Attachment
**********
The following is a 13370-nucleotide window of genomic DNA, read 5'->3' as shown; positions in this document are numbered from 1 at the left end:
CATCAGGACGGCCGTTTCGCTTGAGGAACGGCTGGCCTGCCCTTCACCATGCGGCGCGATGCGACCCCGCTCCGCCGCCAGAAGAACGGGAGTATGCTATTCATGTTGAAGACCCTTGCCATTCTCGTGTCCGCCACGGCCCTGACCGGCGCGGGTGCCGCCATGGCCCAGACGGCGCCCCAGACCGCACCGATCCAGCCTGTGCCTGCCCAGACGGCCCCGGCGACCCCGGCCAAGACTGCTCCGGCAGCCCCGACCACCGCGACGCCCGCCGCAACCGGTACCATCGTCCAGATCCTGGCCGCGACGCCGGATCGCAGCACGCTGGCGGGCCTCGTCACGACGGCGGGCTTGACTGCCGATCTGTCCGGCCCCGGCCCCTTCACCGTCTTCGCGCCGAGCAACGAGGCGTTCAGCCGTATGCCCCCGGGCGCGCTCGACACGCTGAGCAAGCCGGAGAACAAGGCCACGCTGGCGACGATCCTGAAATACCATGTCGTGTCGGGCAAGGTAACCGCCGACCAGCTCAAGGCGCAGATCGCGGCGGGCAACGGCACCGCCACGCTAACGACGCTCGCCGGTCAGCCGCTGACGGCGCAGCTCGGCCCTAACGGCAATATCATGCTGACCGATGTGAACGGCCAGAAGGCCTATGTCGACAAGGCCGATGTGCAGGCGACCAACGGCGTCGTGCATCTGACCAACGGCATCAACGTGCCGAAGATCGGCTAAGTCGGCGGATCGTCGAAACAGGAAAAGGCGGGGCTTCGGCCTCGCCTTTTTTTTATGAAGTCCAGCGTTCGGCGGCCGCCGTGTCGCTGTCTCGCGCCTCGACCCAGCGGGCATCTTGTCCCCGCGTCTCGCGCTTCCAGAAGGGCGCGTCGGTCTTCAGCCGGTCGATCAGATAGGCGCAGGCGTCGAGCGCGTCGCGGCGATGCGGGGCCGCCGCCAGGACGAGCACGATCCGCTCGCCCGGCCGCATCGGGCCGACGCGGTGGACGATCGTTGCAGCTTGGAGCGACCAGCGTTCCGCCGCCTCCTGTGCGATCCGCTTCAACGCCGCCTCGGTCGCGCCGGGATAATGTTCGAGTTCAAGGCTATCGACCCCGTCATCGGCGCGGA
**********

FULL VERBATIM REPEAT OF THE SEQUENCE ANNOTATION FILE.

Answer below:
The following is a 13370-nucleotide window of genomic DNA, read 5'->3' as shown; positions in this document are numbered from 1 at the left end:
CATCAGGACGGCCGTTTCGCTTGAGGAACGGCTGGCCTGCCCTTCACCATGCGGCGCGATGCGACCCCGCTCCGCCGCCAGAAGAACGGGAGTATGCTATTCATGTTGAAGACCCTTGCCATTCTCGTGTCCGCCACGGCCCTGACCGGCGCGGGTGCCGCCATGGCCCAGACGGCGCCCCAGACCGCACCGATCCAGCCTGTGCCTGCCCAGACGGCCCCGGCGACCCCGGCCAAGACTGCTCCGGCAGCCCCGACCACCGCGACGCCCGCCGCAACCGGTACCATCGTCCAGATCCTGGCCGCGACGCCGGATCGCAGCACGCTGGCGGGCCTCGTCACGACGGCGGGCTTGACTGCCGATCTGTCCGGCCCCGGCCCCTTCACCGTCTTCGCGCCGAGCAACGAGGCGTTCAGCCGTATGCCCCCGGGCGCGCTCGACACGCTGAGCAAGCCGGAGAACAAGGCCACGCTGGCGACGATCCTGAAATACCATGTCGTGTCGGGCAAGGTAACCGCCGACCAGCTCAAGGCGCAGATCGCGGCGGGCAACGGCACCGCCACGCTAACGACGCTCGCCGGTCAGCCGCTGACGGCGCAGCTCGGCCCTAACGGCAATATCATGCTGACCGATGTGAACGGCCAGAAGGCCTATGTCGACAAGGCCGATGTGCAGGCGACCAACGGCGTCGTGCATCTGACCAACGGCATCAACGTGCCGAAGATCGGCTAAGTCGGCGGATCGTCGAAACAGGAAAAGGCGGGGCTTCGGCCTCGCCTTTTTTTTATGAAGTCCAGCGTTCGGCGGCCGCCGTGTCGCTGTCTCGCGCCTCGACCCAGCGGGCATCTTGTCCCCGCGTCTCGCGCTTCCAGAAGGGCGCGTCGGTCTTCAGCCGGTCGATCAGATAGGCGCAGGCGTCGAGCGCGTCGCGGCGATGCGGGGCCGCCGCCAGGACGAGCACGATCCGCTCGCCCGGCCGCATCGGGCCGACGCGGTGGACGATCGTTGCAGCTTGGAGCGACCAGCGTTCCGCCGCCTCCTGTGCGATCCGCTTCAACGCCGCCTCGGTCGCGCCGGGATAATGTTCGAGTTCAAGGCTATCGACCCCGTCATCGGCGCGGA